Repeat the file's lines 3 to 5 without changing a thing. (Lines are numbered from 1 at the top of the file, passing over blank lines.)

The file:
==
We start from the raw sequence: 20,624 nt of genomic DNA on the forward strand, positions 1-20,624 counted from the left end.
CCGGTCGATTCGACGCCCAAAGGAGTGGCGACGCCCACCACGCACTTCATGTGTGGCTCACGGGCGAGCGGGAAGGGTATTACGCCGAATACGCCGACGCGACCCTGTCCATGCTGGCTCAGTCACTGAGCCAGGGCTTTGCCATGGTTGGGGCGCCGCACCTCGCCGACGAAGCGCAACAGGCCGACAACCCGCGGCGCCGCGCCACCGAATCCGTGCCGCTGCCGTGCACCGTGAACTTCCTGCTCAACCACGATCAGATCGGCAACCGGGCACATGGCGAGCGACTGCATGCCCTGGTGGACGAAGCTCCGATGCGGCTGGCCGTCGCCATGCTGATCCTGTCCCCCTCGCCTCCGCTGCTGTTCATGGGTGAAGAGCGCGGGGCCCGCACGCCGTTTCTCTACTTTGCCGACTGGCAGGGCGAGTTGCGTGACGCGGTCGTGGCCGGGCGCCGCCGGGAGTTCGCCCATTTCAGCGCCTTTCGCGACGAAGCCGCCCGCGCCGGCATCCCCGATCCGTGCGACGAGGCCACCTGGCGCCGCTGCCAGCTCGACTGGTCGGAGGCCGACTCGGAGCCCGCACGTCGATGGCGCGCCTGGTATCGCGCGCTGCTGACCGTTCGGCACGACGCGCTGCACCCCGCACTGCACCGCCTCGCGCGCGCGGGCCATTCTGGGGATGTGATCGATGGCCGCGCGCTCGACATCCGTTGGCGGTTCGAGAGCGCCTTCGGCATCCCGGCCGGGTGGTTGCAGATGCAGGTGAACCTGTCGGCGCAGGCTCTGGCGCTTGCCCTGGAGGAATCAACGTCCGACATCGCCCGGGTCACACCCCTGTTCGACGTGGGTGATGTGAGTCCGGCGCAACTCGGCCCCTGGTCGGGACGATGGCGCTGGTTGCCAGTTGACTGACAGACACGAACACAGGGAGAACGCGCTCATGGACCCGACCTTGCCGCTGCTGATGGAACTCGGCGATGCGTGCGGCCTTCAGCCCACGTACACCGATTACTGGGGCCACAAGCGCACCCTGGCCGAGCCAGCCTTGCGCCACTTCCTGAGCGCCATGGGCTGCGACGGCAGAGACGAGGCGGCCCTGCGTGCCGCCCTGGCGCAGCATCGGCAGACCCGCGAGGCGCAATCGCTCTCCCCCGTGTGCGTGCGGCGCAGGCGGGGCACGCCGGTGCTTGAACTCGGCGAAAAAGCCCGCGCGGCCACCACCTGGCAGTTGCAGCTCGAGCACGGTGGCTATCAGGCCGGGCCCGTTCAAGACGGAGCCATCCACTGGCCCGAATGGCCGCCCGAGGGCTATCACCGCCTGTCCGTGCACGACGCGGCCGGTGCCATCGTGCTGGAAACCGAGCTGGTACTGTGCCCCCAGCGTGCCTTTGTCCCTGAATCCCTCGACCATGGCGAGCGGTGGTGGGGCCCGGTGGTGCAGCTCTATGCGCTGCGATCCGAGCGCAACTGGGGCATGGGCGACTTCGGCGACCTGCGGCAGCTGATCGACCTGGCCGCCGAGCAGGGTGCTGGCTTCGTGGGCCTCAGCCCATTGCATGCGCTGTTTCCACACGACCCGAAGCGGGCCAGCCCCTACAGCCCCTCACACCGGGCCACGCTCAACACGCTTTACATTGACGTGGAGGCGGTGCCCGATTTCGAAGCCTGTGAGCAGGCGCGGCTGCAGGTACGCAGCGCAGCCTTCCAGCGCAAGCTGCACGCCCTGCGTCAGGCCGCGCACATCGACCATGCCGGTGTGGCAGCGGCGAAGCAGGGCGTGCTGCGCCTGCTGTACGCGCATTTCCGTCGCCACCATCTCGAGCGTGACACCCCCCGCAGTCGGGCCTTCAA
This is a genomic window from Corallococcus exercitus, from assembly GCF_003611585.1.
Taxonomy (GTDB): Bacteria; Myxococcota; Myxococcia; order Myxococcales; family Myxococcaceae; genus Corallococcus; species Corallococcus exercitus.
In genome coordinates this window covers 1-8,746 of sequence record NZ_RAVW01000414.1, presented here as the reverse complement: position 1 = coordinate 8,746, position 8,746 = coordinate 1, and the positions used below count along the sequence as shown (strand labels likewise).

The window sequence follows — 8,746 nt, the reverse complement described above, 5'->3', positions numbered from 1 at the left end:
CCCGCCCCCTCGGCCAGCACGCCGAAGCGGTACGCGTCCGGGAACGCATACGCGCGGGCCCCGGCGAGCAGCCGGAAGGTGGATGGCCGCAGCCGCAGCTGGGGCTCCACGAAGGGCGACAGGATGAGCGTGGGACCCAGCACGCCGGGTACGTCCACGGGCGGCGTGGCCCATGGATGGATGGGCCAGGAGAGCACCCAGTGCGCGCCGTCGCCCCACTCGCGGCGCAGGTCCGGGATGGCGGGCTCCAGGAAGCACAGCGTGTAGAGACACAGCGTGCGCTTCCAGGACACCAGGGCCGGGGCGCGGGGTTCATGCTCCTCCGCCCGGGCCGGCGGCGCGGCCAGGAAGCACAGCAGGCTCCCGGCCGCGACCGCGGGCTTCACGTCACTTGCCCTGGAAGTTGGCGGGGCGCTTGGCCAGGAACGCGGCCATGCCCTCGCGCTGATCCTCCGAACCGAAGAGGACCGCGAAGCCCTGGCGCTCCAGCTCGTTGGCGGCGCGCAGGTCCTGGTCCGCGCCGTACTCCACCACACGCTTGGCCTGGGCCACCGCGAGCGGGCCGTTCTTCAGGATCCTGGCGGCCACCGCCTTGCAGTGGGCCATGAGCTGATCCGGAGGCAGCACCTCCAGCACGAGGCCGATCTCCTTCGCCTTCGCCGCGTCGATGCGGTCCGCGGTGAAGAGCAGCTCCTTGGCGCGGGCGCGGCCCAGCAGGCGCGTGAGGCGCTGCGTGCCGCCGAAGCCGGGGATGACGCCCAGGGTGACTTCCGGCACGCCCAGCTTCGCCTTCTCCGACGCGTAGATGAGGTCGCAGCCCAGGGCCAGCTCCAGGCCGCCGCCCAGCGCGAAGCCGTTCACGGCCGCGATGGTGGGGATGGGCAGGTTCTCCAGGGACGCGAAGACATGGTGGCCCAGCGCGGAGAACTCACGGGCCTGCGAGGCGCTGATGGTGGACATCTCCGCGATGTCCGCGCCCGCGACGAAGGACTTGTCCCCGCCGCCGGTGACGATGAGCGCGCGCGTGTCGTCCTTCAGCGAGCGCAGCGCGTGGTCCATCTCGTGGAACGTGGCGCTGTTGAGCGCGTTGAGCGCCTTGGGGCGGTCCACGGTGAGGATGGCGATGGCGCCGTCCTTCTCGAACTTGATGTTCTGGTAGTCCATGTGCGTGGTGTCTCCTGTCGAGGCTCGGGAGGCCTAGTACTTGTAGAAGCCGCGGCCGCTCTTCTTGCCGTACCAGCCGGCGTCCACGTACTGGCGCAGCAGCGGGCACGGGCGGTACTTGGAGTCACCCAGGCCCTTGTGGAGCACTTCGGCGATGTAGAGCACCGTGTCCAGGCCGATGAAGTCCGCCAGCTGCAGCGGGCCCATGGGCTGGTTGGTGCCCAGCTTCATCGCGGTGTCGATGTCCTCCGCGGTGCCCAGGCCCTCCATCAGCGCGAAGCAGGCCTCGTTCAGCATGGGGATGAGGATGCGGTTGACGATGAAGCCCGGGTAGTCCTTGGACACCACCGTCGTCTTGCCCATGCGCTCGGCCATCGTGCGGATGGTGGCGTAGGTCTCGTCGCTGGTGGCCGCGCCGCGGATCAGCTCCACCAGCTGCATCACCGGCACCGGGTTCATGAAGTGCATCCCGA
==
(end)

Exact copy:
This is a genomic window from Corallococcus exercitus, from assembly GCF_003611585.1.
Taxonomy (GTDB): Bacteria; Myxococcota; Myxococcia; order Myxococcales; family Myxococcaceae; genus Corallococcus; species Corallococcus exercitus.
In genome coordinates this window covers 1-8,746 of sequence record NZ_RAVW01000414.1, presented here as the reverse complement: position 1 = coordinate 8,746, position 8,746 = coordinate 1, and the positions used below count along the sequence as shown (strand labels likewise).